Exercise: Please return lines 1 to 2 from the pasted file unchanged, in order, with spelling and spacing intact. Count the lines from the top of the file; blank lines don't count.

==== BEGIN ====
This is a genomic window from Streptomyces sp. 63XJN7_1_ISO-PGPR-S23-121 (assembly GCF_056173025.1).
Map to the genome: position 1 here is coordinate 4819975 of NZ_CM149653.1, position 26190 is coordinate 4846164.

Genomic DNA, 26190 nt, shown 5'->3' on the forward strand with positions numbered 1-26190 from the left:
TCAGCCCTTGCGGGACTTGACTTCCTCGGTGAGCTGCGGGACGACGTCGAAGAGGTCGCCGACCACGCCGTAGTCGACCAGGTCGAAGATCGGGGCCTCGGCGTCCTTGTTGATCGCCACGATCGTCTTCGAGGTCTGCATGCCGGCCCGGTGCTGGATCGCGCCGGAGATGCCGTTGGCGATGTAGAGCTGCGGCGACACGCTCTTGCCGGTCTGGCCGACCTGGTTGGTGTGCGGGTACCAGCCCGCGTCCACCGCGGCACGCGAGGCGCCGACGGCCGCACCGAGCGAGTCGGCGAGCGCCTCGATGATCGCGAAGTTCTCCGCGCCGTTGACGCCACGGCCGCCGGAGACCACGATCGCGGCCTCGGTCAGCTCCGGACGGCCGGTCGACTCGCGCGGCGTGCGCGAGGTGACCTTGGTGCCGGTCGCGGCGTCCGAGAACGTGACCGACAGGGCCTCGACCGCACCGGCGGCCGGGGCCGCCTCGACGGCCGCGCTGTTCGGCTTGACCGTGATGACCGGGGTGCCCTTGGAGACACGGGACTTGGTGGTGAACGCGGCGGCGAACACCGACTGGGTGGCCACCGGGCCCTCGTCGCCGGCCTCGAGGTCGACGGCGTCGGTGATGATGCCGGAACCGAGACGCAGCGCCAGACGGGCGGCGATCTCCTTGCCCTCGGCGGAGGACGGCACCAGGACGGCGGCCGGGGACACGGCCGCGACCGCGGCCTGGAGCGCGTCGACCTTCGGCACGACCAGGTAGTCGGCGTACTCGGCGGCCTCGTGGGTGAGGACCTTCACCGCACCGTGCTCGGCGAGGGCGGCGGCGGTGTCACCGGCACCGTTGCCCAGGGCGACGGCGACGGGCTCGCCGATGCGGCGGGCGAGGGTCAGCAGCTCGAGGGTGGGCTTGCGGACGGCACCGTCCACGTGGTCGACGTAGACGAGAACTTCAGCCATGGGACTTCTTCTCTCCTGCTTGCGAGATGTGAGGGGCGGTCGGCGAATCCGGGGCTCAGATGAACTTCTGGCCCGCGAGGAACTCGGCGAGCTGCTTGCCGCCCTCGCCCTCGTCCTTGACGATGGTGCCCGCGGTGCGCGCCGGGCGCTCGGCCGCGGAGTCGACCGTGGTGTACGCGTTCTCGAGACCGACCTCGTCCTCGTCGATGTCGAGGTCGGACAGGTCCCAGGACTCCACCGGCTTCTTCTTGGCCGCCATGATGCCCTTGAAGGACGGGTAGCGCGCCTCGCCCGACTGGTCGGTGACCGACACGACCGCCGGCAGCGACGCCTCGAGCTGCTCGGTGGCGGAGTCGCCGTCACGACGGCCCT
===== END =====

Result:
This is a genomic window from Streptomyces sp. 63XJN7_1_ISO-PGPR-S23-121 (assembly GCF_056173025.1).
Map to the genome: position 1 here is coordinate 4819975 of NZ_CM149653.1, position 26190 is coordinate 4846164.